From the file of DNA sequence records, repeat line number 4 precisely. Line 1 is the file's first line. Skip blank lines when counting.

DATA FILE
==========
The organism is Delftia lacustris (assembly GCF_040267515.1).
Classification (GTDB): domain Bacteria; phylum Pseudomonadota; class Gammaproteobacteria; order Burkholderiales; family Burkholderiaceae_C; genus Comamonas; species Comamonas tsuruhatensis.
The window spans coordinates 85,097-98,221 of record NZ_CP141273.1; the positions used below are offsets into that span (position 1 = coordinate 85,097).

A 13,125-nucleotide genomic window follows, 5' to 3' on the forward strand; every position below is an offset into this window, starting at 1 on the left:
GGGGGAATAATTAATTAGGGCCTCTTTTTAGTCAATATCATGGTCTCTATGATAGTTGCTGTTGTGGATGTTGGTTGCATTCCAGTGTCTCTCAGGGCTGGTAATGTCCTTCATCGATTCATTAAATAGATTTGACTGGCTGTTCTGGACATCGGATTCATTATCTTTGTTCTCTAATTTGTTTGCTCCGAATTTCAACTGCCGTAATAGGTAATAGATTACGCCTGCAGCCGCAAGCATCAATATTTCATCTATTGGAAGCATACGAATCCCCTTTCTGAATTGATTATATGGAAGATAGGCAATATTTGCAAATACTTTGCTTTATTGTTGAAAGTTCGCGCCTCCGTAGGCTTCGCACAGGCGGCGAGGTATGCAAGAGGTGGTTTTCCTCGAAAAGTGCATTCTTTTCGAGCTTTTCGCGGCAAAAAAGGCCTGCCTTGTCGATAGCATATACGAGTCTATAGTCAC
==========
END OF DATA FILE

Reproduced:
A 13,125-nucleotide genomic window follows, 5' to 3' on the forward strand; every position below is an offset into this window, starting at 1 on the left: